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U. S. Census Bureau Releases Results

  • 2021-08-18T19:00:00.000+0000
  • Author: Melanie Cohn

The United States continued to grow more racially and ethnically diverse over the past decade, according to results released last week by the U. S. Census Bureau.

We found out in April that California will be losing one congressional seat – the state’s first lost in census history – because its population grew slower than other states. Because Los Angeles County grew less than other parts of the state at a rate of 2.8%, an L.A. County district is likely to be excised.

The Latino and Asian populations in San Diego County increased by double digits over the past 10 years. Latinos now make up one-third of the overall population. The Asian population increased by more than 20 percent, now representing 12 percent of all county residents.

Ten years ago, none of California’s 58 counties counted Asians as their largest ethnic group. Now, two Bay Area counties do: Alameda and Santa Clara. The percentage of White residents fell in every county while the share of Latino residents grew in all but Santa Clara and San Mateo counties. The Bay Area saw faster population growth over the last decade of tech boom than California or the U.S. The nine-county region grew at a rate of 8.6% to 7.7 million.

The census numbers will be used to draw new lines for the state Senate and Assembly, county boards of supervisors, city councils, school district boards of education, water districts, and other bodies.

Redistricting in California is run by nonpartisan commissions. Because of the delayed release of census data due to COVID-19, redistricting is moving quickly.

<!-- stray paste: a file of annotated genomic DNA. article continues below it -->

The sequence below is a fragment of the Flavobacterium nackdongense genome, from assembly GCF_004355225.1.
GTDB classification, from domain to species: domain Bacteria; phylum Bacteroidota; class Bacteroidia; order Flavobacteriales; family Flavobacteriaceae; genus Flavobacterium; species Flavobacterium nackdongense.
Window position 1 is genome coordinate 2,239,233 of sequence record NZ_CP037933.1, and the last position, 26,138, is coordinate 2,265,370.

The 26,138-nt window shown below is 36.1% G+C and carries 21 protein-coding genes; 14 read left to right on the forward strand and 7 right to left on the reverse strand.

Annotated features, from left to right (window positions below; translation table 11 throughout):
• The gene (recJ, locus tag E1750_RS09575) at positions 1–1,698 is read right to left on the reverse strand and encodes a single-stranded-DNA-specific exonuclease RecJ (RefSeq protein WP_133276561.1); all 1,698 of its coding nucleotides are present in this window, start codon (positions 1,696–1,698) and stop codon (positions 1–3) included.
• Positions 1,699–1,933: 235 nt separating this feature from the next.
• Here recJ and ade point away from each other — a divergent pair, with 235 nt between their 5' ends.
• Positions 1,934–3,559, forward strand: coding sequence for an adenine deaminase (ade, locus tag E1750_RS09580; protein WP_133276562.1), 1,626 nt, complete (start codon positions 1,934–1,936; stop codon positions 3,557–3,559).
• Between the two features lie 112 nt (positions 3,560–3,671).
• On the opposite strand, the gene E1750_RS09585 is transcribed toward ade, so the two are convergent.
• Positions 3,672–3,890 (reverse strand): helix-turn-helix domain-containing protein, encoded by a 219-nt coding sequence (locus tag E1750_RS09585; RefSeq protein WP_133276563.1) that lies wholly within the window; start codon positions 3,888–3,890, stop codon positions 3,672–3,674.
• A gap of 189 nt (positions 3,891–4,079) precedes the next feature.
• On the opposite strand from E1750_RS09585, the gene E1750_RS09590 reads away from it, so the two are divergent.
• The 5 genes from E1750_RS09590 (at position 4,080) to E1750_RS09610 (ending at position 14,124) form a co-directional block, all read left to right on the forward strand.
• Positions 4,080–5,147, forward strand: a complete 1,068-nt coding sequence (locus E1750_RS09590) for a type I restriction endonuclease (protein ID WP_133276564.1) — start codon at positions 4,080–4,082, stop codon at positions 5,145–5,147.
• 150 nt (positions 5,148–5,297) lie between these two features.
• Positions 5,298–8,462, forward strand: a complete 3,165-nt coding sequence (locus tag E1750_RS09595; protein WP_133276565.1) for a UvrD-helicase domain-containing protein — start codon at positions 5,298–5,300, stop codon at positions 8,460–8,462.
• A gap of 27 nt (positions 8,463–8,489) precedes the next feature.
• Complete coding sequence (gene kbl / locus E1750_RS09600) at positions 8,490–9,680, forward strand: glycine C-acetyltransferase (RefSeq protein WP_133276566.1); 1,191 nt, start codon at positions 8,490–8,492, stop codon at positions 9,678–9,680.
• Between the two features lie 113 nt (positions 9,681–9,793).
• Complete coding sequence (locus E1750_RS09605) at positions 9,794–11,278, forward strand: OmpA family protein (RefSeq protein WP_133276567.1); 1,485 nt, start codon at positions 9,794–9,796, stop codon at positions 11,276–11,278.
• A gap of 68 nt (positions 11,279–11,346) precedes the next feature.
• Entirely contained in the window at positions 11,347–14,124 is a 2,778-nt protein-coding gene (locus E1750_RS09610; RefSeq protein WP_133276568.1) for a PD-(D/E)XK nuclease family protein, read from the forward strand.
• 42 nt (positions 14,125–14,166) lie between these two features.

Cities and counties throughout the state are convening Independent Redistricting Commissions (IRC) to determine the lines of local boards of supervisors and city council districts. District boundaries change so each district serves approximately the same number of residents. Cities and counties are holding both regular meetings of their IRCs and special meetings to gather public input on what each district should look like. All meetings are open to the public.

San Diego County is commencing pre-mapping public hearings on August 18th. The City of San Diego had its public input meeting for City Council District 1 on August 11th; District 2 is scheduled for September 2nd and District 6 for September 8th. One question being addressed in the hearings is whether the coastal communities of San Diego should be organized into one council district.

The City of Los Angeles began district-by-district hearings in July. L.A. County hearings are happening between June and August.

Because the Bay Area includes nine counties and 101 municipalities, we won’t list them all here. A few of interest:

City and County of San Francisco

South San Francisco



Alameda County

Santa Clara County